Should we Regulate the Structure of Consumer Tariffs to Make Competition Work Better? Two Cheers for Ofgem

(by Catherine Waddams) The UK energy regulator today published its heavily trailed and significant proposals to constrain the regular tariffs which energy companies can offer to residential consumers. Ofgem’s proposals to simplify energy tariffs are an excellent start, but will they be enough to get consumers active in the market?  Just as important, will they motivate companies to offer better deals to the majority of consumers and not just for those who shop around regularly?

 This intervention is a major step away from deregulation, in which Britain has often claimed leadership.  It is designed to make it easier for consumers to compare prices between suppliers – these will differ only in the charge ‘per unit used’. Is such strong regulation, at least compared with the recent past, justified by its likely stimulus to consumer activity? Research at the Centre for Competition Policy based on consumer questionnaires over the past decade show that the main driver for consumer activity in the market is the expectation of financial gains, and these can only be identified if the charges by the various companies are known. Moreover, around a fifth of consumers who switch to save money end up on a more expensive deal (Do Consumers Switch to the Best Supplier? by Chris M. Wilson and Catherine Waddams,  Oxford Economic Papers, 62: 647-668, 2010).  Simpler tariffs should help them avoid this pitfall.

Some active consumers have been able to use price comparison websites which cut through the detail of tariffs to compare the total bills.  However, some consumers distrust these sites, apparently justified by recent statements by some companies that they have in the past offered cheap deals which are not widely available in order to get to the ‘top of the list’. The number of special time limited offers has also burgeoned in the last few years, following the introduction of non-discrimination clauses.  Ofgem is concerned that companies have used these special offers to lure customers to switch to them, later transferring them to a more expensive deal. The regulator’s new price comparison tool should make the benefits and limits of such offers much clearer. Added to Ofgem’s takeover of the confidence code for switching sites, this should remove another important barrier to switching. CCP’s research shows that low confidence in whether the decision is the right one often deters activity. All these initiatives should improve decision making, encourage those who are currently interested but do not make the move to do so, and put more pressure on the companies to offer better deals to their consumers.

But it may not be enough to make a big difference to the market. CCP’s surveys consistently show that some households are just not ‘the switching type’. Some people are inactive across most markets where they need to take the initiative to switch, such as telecoms, bank accounts, mortgages and insurance. Such inactivity seems to depend on their more general attitudes to savings as well as the particular confidence in the market discussed above.  Their expected time it would take to search and switch has little effect on whether households are active in looking for and taking up better deals. So while Ofgem’s drastic interventions in the market may well improve the situation, it may not make as much difference as the regulator hopes.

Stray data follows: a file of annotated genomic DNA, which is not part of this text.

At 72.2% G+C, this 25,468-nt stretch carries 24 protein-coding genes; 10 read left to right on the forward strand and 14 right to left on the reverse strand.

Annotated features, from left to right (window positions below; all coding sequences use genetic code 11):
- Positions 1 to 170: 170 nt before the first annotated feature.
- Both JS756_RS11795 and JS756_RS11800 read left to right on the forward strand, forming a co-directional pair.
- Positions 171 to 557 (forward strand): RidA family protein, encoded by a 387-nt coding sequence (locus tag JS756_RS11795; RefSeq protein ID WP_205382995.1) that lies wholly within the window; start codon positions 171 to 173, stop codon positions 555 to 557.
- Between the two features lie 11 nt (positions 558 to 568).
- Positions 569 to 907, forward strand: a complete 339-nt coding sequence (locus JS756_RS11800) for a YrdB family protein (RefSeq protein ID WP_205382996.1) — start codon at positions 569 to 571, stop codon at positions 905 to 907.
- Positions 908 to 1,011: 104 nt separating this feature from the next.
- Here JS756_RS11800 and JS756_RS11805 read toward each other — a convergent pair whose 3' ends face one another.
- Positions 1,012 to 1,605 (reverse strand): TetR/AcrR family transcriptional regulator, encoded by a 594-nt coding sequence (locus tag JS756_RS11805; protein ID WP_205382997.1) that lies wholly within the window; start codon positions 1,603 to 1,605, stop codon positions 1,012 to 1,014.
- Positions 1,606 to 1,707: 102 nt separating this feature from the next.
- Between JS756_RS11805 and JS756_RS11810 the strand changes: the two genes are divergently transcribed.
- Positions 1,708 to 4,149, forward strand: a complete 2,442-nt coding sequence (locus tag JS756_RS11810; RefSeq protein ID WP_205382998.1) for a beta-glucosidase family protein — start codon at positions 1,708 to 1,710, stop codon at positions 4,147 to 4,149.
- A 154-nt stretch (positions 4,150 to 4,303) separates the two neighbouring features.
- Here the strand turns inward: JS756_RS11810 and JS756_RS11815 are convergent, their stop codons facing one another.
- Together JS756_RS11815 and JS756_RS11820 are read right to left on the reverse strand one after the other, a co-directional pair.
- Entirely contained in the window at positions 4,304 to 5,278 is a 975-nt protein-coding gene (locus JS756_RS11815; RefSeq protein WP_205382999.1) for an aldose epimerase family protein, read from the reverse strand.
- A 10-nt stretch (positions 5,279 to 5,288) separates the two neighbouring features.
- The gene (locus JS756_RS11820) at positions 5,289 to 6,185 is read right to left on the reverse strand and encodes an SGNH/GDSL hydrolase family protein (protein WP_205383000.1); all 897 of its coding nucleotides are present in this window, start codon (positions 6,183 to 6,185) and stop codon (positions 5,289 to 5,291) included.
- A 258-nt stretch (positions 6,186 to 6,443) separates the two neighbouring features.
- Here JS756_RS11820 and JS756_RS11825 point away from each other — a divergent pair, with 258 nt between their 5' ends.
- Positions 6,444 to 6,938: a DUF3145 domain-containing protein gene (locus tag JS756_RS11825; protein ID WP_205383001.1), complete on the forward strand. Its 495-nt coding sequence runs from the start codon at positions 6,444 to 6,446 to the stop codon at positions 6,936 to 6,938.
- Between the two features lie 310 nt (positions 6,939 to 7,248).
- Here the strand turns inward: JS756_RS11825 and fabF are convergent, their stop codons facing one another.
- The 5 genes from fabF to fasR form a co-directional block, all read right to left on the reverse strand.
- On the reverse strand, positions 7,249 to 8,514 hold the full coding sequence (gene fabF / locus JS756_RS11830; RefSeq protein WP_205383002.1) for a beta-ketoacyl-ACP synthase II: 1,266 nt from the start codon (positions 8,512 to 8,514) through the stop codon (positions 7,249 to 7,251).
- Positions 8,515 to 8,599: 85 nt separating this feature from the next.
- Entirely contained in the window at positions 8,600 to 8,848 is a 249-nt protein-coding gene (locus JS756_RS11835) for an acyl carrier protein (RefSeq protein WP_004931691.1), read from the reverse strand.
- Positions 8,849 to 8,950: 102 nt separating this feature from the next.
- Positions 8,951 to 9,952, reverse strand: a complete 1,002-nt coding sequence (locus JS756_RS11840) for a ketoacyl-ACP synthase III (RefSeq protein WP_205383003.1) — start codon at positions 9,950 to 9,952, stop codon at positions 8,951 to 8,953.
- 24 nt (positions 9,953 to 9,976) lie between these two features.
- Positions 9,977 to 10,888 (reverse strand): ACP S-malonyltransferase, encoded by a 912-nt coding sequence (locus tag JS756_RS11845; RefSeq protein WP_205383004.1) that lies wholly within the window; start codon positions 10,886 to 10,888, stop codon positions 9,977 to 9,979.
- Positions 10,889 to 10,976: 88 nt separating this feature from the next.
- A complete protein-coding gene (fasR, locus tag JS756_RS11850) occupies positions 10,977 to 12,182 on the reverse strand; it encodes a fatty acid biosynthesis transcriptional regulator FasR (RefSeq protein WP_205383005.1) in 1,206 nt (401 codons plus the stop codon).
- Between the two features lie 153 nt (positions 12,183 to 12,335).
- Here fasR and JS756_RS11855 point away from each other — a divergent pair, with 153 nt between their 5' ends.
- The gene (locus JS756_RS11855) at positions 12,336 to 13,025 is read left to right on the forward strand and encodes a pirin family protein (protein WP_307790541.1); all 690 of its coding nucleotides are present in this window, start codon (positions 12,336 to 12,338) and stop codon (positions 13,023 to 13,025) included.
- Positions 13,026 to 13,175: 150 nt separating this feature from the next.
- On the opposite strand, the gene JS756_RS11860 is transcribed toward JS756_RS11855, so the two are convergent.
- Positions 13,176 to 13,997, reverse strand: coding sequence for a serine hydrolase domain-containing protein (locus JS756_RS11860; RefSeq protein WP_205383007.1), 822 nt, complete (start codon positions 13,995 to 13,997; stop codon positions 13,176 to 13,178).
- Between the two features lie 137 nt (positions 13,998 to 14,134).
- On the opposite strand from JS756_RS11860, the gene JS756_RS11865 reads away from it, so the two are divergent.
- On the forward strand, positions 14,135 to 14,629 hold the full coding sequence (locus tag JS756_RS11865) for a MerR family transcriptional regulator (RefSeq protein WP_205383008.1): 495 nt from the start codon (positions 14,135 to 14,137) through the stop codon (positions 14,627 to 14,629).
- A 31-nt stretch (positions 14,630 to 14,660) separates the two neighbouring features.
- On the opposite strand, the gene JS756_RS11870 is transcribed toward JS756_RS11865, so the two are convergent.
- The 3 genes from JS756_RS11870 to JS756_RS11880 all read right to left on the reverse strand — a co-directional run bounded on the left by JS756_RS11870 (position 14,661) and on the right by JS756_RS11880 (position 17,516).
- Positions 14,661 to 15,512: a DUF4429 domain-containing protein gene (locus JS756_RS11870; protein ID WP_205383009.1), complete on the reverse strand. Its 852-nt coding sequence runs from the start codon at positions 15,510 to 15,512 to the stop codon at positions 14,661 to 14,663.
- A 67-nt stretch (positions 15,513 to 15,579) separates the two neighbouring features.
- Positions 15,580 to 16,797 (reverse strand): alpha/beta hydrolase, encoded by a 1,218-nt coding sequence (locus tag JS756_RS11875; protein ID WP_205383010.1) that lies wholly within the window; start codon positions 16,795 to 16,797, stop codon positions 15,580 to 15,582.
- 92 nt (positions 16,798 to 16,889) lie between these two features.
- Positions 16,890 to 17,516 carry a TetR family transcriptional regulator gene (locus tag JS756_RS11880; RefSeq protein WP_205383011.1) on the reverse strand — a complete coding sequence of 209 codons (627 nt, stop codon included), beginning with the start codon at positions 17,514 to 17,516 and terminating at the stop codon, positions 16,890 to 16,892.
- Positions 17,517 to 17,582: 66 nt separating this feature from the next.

The impact also depends on the companies’ responses.  In the past, companies seem to have used even basic tariff structures to appeal to different groups of consumers (Nonlinear Pricing and Tariff Differentiation by Stephen Davies, Catherine Waddams Price and Chris M. Wilson, available from the authors on request). This will be more difficult under Ofgem’s new proposals.  When the non-discrimination clauses were introduced in 2009, companies argued for an exception to make special offers and predictably circumvented some of the spirit of the clauses by expanding the number and complexity of  time limited deals (Non-discrimination clauses in the retail energy sector by Morten Hviid and Catherine Waddams, forthcoming Economic Journal). The consultation period will prove a valuable time to assess and explore the implications of any counter proposals to avoid a similar effect in response to these new tariff constraints.

For the regulator to set one element of the tariff and dictate the format of that tariff is a momentous intervention in a market which is supposedly competitive.  It should help active consumers to identify their best deal and may encourage more to become active. Whether it will activate enough consumers who are currently passive or find themselves on a disadvantageous deal to make a real difference to the prices offered by companies remains to be seen. If, as many suspect, the companies are not competing vigorously with each other, these changes alone are unlikely to affect their prices and profits except through new entry to undercut the current ‘big six’.  Ofgem’s continuing vigilance to assess the effect of this bold step will be crucial, and its role in taking over the confidence code and other monitoring arrangements is particularly welcome.  So is its associated work in ensuring that companies are not able to make misleading claims about their prices. Making comparisons easier for consumers is a necessary step to increase rivalry for residential energy consumers, but it may not be sufficient to affect the market fundamentally.

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